Approximately a fifth of the Bank’s loan portfolio covers governance projects, including macroeconomic and public financial management, sector governance, and enhancing the business climate.

In the last three years, the Bank has approved 80 governance projects totaling $7.85 billion.


Government, Health

The Federal Government of Nigeria on Thursday restated its commitment to invest in health security to enhance the country’s preparedness against future pandemics.


Dr Olorunnimbe Mamora, Minister of State for Health, gave the assurance during a webinar organised by The Conversation Africa.


The webinar was themed: ‘Nigeria and the next pandemic: Preparedness, Response, and Vaccine.’


Mamora said that the government had started to implement steps through the Basic Health Care Provision Fund where the Nigeria Centre for Disease Control would be provided with 2.5 per cent of the fund for health emergencies.


He noted that COVID-19 had devastating effects on many countries as it affected lives, economy, travels and social interactions; necessitating a redirection of health resources to fight the pandemic.


“The world would be a better place if we invest in pandemic preparedness, thereby utilising these disruptions to build more sustainable and resilient health systems in Nigeria,” he said.


The minister noted that the World Health Organisation (WHO) had estimated that the world would face a pandemic threat every five years.


He said that the country must be better prepared against future pandemics.


Mamora, however, pointed out that the world had been faced with a huge challenge of inequitable vaccine distribution, with Africa bearing the brunt of it.


He noted that while countries in Europe had vaccinated about 50 per cent of their population, Africa had only done about one per and currently faced with a vaccine shortage.


“The pandemic has created a sense of urgency around vaccine development and manufacturing in the African region.


“In Nigeria, we are taking advantage of this opportunity to fully establish our capacity for vaccine manufacturing.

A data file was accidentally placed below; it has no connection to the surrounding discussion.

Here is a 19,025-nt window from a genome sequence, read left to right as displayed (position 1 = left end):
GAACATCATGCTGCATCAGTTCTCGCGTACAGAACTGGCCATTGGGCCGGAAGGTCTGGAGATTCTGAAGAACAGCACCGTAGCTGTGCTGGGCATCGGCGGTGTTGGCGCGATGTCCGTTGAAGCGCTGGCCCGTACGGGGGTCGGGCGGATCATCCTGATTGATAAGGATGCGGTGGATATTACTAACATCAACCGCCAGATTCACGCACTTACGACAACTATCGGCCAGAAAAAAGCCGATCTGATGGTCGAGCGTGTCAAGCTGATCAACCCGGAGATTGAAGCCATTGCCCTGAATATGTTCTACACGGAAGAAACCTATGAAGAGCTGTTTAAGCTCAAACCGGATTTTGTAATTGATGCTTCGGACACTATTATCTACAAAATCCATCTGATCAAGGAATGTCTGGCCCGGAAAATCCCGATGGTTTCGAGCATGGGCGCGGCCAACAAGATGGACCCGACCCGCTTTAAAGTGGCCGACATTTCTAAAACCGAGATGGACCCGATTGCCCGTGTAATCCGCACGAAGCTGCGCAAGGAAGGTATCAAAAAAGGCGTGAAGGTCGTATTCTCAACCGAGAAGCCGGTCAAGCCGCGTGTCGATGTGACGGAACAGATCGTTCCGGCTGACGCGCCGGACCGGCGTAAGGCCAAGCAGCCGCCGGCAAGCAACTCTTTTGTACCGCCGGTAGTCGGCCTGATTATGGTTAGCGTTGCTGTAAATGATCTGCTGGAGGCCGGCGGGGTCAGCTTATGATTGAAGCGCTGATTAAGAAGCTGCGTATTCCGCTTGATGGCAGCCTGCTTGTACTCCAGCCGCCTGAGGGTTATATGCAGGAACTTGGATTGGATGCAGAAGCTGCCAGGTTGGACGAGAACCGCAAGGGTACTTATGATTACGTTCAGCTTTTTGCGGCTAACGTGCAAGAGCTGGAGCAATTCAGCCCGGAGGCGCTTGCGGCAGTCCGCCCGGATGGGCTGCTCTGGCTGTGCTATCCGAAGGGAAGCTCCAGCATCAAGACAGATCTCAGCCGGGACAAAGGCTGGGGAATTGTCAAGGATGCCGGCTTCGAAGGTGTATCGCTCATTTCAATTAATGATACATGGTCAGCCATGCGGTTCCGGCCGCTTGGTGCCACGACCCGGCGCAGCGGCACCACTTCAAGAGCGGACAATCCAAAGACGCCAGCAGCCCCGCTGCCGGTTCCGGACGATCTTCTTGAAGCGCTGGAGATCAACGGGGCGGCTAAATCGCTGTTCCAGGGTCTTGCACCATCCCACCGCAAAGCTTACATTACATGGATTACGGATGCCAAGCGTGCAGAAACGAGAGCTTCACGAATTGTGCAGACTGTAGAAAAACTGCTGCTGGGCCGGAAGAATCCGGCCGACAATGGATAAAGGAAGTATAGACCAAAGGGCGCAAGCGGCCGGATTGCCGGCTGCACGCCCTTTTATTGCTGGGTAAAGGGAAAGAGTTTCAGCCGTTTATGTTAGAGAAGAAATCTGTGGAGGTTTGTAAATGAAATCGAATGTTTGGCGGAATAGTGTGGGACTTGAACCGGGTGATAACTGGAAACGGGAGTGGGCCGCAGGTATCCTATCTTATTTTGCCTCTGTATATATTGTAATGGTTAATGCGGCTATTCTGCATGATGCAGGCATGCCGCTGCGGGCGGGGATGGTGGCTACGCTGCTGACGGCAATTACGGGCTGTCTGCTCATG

‘We’ve been working closely with Bio Vaccines Limited, a joint venture between the Federal Government and May and Baker Nig. Ltd.


“We are strongly aligned with the Africa Centre for Disease Control and Prevention (Africa-CDC) target that by 2040, Africa should move from manufacturing one per cent of its vaccines to 60 per cent,” he said.


According to the minister, Nigeria has the market size and commitment required to actualise the target.


Also, Dr Doyin Odubanjo, Secretary of the Nigerian Academy of Science, said that to achieve local vaccine production, policymakers should collaborate more with researchers.


He advised that the issues of distrust should be removed toward building interdependence that would advance the country’s health sector and development.


Similarly, Prof. Folasade Ogunsola, Professor of Medical Microbiology, said the gaps in the health and education systems needed to be bridged to enhance the country’s preparedness against the next pandemic.


Ogunsola called for long-term and sustainable funding of research projects and innovations to position the country strategically to fight pandemics.


Prof. Oyewale Tomori, a virologist, however, noted that the country might not be fully prepared to fight the next pandemic if it forgot lessons learnt during the COVID-19 quickly.


Tomori said the challenges of the COVID-19 pandemic had made it difficult for the country to find lasting solutions to Lassa fever, cholera, meningitis, among other epidemics in the country.